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Invasive Species Resources

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University of Hawaii. Tropical Agriculture and Human Resources. Integrated Pest Management Program.
Provides general information on pest hosts, distribution, damage, biology, and management in the form of pest summaries.
University of Hawaii. Tropical Agriculture and Human Resources. Integrated Pest Management Program.
University of Hawaii. Tropical Agriculture and Human Resources. Integrated Pest Management Program.
University of Hawaii. Tropical Agriculture and Human Resources. Integrated Pest Management Program.
University of Hawaii. Tropical Agriculture and Human Resources. Integrated Pest Management Program.
Vermont Agency of Agriculture, Food, and Markets.

Hawaii State Department of Health. Disease Outbreak Control Division.

Maine Department of Agriculture, Conservation, and Forestry. Maine Forest Service.

Vermont Agency of Natural Resources. Department of Forestry, Parks, and Recreation.
Firewood is widely recognized as a major source of non-native forest insect and disease infestations. A rule governing the importation of untreated firewood into Vermont went into effect on May 1, 2016. Visitors to Vermont State Parks, Vermont State Forests, and the Green Mountain National Forest may only bring firewood originating from Vermont or that is heat treated and in its original, labeled package. To help slow the spread of emerald ash borer within Vermont, ash firewood that has not been heat treated should not be moved outside of the Emerald Ash Borer Infested Area in Vermont.

South Dakota Department of Agriculture.

The South Dakota Department of Agriculture (SDDA) has confirmed that an infestation of emerald ash borer (EAB) has been discovered in northern Sioux Falls. This is the first confirmed infestation in South Dakota. Emerald ash borer is an invasive insect that has killed tens of millions of ash trees in at least 32 states. On May 9, 2018, Secretary Mike Jaspers implemented an Emergency Plant Pest Quarantine in order to prevent or reduce the spread of the EAB. This emergency quarantine is effective immediately. For more information, see the Emerald Ash Borer in South Dakota website.

South Dakota Department of Agriculture.

Vermont Invasives.

An emerald ash borer (EAB) beetle was detected in a tree located in Londonderry, VT. The mapped area in Vermont (PDF | 1.25 MB) to which "Slow-the-Spread" recommendations apply now covers:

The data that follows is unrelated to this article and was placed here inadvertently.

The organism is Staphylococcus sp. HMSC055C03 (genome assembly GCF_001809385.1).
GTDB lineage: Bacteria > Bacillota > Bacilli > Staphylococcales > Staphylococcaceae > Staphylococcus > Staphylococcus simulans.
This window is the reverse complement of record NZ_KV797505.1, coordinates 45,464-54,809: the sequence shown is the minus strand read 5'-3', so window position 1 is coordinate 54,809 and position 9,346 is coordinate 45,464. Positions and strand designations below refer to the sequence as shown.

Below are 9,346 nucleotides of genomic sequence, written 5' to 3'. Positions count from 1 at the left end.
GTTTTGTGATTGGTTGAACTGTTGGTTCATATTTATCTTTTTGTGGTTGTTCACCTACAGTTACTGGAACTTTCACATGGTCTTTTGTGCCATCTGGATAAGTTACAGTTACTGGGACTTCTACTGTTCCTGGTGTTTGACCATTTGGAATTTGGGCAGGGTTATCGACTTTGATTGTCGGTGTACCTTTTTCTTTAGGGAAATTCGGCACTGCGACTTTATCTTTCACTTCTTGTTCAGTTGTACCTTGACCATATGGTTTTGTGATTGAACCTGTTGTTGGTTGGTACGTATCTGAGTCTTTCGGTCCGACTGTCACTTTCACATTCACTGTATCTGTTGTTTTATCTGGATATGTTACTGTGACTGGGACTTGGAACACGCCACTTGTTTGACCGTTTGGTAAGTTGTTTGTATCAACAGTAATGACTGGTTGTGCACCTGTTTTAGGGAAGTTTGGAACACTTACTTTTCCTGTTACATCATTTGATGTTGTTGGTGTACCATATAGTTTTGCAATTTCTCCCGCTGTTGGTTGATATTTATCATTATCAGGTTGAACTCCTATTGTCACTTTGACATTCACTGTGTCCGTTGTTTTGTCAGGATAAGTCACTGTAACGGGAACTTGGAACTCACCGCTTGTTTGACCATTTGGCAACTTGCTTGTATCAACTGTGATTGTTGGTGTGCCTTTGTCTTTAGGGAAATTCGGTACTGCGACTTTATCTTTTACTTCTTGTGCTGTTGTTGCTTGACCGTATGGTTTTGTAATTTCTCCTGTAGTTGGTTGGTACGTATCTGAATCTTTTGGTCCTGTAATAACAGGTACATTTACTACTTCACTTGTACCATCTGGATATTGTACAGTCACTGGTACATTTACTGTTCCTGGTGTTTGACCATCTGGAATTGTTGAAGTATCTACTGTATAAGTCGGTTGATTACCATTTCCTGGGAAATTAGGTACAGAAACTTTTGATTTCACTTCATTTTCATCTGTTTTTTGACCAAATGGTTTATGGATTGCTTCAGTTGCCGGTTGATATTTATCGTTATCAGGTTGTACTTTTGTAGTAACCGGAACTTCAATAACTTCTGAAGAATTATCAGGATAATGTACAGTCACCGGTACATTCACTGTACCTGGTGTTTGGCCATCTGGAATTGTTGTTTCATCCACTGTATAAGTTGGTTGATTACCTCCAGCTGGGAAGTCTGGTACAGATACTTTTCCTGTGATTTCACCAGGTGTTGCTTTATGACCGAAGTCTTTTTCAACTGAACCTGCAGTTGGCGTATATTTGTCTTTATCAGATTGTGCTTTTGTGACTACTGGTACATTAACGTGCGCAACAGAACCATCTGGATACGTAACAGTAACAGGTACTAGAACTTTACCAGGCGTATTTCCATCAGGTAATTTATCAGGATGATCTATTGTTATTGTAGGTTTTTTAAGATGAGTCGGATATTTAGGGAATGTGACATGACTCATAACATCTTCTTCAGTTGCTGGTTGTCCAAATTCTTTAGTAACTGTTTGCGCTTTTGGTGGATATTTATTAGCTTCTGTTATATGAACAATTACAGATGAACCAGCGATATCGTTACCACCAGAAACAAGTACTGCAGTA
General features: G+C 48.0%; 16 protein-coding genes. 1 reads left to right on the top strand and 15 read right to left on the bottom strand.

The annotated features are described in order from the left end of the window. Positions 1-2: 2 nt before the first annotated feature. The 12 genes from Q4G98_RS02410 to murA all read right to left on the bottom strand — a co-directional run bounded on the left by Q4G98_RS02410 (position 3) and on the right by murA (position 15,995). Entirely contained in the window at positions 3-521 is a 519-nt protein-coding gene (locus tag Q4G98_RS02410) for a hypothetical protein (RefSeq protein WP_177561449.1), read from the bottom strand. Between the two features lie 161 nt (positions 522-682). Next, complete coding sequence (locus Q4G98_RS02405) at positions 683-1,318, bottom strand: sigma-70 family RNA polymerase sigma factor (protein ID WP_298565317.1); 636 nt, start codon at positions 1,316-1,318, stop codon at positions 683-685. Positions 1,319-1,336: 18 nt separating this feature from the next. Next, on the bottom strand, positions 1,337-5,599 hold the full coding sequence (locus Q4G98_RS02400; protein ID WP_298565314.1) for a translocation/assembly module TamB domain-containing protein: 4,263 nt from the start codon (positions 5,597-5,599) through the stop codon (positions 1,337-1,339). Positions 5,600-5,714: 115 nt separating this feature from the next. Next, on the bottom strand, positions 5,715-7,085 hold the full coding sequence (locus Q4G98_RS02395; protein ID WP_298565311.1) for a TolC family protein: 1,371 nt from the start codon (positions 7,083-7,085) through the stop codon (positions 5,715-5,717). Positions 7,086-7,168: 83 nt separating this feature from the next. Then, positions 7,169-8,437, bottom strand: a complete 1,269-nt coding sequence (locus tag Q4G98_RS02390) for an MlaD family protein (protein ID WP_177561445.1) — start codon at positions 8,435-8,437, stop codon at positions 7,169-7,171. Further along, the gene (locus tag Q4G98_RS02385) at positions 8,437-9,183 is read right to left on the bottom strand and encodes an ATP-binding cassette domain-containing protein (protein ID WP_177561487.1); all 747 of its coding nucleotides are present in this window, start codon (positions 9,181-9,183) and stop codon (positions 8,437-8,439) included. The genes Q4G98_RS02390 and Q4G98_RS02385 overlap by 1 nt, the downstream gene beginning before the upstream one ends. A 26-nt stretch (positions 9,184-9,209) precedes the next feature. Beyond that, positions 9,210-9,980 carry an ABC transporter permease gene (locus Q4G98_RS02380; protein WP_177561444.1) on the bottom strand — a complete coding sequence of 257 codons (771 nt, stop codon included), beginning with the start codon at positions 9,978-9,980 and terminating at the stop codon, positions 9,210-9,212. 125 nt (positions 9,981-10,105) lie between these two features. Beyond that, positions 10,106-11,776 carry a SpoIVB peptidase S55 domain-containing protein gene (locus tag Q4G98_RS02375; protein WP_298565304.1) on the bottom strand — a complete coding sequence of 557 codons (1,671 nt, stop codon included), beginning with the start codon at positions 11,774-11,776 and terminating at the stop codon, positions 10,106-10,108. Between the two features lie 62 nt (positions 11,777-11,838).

• All of Londonderry, Windham, and Landgrove;
  • Most of Jamaica, Winhall, Peru, Weston, Andover and Grafton; and
  • Extends into Chester, Townshend, Stratton, Athens, Mount Tabor, and Wardsboro.

October means that non-flight season Recommendations to Slow the Spread of Emerald Ash Borer are now in effect when moving ash from the infested area. With the heating season underway, and firewood deliveries actively occurring, it’s important to remember that untreated ash firewood should never move out of infested areas. Be sure that your purchase or transportation of both log length and split firewood will not unnecessarily spread EAB. There’s a lot of spread to slow: While the infested area map shows that high-risk areas for EAB include many towns, visibly infested trees still remain rare in Vermont. You can help by following the "Slow-the-Spread" recommendations.

Hawaii Invasive Species Council.
South Dakota Animal Industry Board.
See also: Avian Health for more information

University of Missouri. Extension.

Missouri Department of Conservation.
See also: For more information about Invasive Tree Pests (insects and diseases) that are not native to Missouri
Missouri Department of Conservation.
See also: Problem Plant Control (scroll to Invasive Plants section) for more information to help you identify and control most common invasive plants in Missouri
Missouri Department of Conservation.
Missouri Department of Conservation.
Missouri Department of Conservation.
See also: Problem Plant Control (scroll to Invasive Plants section) for more information to help you identify and control most common invasive plants in Missouri